Friday, November 24, 2017

Obama and the War Powers Act: On Libya

In June 2011, a bipartisan group of members of U.S. House of Representatives objected to the refusal of the Obama administration to obtain Congressional approval in line with the War Powers Act of 1973 for the U.S. military’s continued involvement in Libya. On June 17, 2011, The New York Times ran a story which indicated that Barak Obama had gone against the views of the top lawyers at the Justice Department and the Pentagon in his decision not to seek Congressional approval.

“Jeh C. Johnson, the Pentagon general counsel, and Caroline D. Krass, the acting head of the Justice Department’s Office of Legal Counsel, had told the White House that they believed that the United States military’s activities in the NATO-led air war amounted to ‘hostilities.’ Under the War Powers Resolution, that would have required Mr. Obama to terminate or scale back the mission after May 20 [2011].” The president went instead with the view of the White House counsel, Robert Bauer, and the State Department legal adviser, Harold H. Koh , “who argued that the United States military’s activities fell short of ‘hostilities.’ Under that view, Mr. Obama needed no permission from Congress to continue the mission unchanged.”

According to the Times, “Presidents have the legal authority to override the legal conclusions of the Office of Legal Counsel and to act in a manner that is contrary to its advice, but it is extraordinarily rare for that to happen. Under normal circumstances, the office’s interpretation of the law is legally binding on the executive branch.”

The U.S. House speaker, John A. Boehner, said. “The White House says there are no hostilities taking place. Yet we’ve got drone attacks under way. We’re spending $10 million a day. We’re part of an effort to drop bombs on Qaddafi’s compounds. It just doesn’t pass the straight-face test, in my view, that we’re not in the midst of hostilities.”

It is indeed difficult to imagine that dropping bombs does not constitute or contribute toward hostilities. To parse the War Powers Act as not applying to dropping bombs does not give one much faith that the president has much common sense (or aptitude as a constitutional lawyer). Also raising concern is the possibility that Barak Obama had succumbed to the lust for power. Furthermore, ethically speaking, it is troubling that he would be fine with the conflict of interest wherein the commander-in-chief has the power to decide whether the U.S. military and those of the states (i.e., the militias) will be drawn into a new action. The commander-in-chief has a power-interest in making the policy decision in a direction favoring military activity. The War Powers Act was designed to prevent this conflict of interest. “Hostilities” is simply one way of referring to the military doing what it is designed to do, whether as troops on the ground, ships, or planes (or drones). To split hairs like a micro-managing lawyer not only enables the conflict of interest, it also falls short of the big-picture presiding role of a U.S. president. In other words, Obama's parsing makes him look small and self-serving.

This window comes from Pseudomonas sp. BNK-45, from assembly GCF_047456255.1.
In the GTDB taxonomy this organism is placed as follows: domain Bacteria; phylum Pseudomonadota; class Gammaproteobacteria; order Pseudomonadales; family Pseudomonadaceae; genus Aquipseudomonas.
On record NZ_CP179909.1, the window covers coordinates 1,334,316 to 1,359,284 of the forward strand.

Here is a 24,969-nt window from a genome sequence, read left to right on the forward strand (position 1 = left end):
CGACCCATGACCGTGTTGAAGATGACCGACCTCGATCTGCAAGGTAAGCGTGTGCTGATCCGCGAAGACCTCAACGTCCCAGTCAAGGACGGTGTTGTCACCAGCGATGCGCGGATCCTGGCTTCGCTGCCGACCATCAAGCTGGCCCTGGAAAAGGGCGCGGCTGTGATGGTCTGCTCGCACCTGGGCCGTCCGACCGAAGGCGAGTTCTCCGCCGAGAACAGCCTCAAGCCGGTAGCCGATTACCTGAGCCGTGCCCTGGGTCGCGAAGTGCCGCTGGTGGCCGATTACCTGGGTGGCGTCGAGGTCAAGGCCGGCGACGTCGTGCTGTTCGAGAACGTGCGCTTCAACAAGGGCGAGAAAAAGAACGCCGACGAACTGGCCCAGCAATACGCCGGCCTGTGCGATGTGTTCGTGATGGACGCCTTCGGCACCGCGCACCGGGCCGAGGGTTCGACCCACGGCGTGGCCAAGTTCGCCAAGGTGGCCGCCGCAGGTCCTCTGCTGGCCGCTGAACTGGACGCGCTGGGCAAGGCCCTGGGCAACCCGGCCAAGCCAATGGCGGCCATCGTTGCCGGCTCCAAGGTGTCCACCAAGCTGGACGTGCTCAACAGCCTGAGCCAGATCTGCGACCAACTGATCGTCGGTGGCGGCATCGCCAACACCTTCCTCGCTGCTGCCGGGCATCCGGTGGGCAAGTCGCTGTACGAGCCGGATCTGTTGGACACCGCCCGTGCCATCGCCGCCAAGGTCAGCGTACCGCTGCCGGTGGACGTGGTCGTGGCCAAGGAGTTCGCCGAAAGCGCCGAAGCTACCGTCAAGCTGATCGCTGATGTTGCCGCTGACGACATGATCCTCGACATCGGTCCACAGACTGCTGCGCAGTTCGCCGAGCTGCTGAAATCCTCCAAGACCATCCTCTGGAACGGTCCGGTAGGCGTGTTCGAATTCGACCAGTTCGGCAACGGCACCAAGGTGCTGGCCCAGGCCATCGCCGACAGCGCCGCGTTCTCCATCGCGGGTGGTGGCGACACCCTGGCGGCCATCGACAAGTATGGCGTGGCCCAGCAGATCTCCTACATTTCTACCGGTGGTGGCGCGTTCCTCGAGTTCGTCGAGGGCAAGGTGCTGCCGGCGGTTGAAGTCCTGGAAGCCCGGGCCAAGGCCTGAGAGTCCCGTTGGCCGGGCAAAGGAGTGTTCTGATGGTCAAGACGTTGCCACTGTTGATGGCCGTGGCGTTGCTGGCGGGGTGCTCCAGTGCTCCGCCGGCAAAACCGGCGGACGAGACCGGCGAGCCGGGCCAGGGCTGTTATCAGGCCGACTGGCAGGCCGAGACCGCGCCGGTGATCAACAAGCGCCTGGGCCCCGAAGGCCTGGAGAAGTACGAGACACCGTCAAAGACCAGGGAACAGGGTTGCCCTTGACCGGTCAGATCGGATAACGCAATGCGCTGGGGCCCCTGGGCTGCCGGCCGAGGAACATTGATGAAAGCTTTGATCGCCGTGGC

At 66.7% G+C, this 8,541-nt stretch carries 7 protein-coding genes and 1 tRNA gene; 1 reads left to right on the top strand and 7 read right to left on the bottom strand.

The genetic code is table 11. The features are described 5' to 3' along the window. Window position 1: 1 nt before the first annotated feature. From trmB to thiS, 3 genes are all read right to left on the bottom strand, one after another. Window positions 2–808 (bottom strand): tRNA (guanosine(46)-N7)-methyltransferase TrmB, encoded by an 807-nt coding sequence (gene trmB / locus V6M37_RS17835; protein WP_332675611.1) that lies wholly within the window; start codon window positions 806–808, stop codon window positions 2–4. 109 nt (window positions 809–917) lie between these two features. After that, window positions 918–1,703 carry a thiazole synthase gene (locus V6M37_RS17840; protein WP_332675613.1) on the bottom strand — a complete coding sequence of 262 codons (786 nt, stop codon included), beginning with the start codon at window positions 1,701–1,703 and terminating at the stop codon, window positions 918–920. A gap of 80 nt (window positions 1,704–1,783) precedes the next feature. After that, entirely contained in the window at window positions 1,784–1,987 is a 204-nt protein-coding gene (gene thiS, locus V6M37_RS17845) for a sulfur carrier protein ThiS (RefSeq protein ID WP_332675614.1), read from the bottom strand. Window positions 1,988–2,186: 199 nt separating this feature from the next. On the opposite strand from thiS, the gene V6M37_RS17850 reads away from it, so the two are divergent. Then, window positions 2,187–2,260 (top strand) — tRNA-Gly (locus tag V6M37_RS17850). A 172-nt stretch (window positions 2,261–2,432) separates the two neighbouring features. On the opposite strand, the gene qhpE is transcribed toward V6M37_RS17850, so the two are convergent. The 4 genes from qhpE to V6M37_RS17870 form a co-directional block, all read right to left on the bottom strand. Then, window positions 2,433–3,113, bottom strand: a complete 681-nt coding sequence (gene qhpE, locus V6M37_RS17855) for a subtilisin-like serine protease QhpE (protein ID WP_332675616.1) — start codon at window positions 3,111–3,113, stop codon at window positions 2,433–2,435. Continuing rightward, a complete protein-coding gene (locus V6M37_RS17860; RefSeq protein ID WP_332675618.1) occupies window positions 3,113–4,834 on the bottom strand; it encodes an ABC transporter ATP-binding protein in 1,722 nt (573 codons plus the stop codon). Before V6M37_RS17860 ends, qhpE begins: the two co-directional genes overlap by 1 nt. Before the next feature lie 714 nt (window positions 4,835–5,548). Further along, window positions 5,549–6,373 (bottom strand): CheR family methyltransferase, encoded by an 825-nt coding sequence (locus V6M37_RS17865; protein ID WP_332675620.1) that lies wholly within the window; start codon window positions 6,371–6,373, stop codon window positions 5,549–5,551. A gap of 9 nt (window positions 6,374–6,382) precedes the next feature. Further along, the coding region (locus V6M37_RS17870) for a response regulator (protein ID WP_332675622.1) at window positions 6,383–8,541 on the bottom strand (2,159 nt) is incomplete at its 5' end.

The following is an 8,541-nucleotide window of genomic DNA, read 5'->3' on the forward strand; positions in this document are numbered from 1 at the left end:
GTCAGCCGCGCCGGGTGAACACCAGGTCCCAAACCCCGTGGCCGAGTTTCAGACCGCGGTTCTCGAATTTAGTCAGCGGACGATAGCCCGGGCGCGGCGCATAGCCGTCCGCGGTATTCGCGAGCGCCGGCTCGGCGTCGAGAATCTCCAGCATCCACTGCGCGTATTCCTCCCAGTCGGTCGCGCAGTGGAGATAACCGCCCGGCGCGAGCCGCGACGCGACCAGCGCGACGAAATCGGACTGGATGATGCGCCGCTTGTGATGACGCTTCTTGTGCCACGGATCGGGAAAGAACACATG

Much more statesmanlike would have been for the president to have addressed Congress in a joint session at the beginning of the involvement of the U.S. military in Libya and asked for a resolution. In other words, the War Powers Act should never have been allowed to become an issue. In standing for the Union, the president could have presided over the question by asking Congress for its yea or nay, proffering his view as a secondary consideration for the Congress. To be sure, acting on a human rights basis to stop a brutal dictator is a worthy cause. I can emphasize with the president for wanting to carry through this agenda. Even so, he should not have allowed what he wanted to eclipse his role in presiding and Congress’ role in forestalling his conflict of interest and representing the people.

I suspect that the typical American on the street read the story and concluded that Barak Obama had succumbed to the elixir of power—not an uncommon occurrence in official Washington. To get a president who is immune from this drug of choice, the Electoral College would have had to draft a duty-bound citizen into serving in the office for a term rather than select among the candidates chafing at the bit to get it. There is something unseemly about someone tooting his or her own horn in order to gain the office, particularly if a lot has to be done to get it. We ought not to be surprised, therefore, when such a candidate gets attached to the power while in office.


Charlie Savage, “2 Top Lawyers Lost to Obama in Libya War Policy Debate,” The New York Times, June 17, 2011.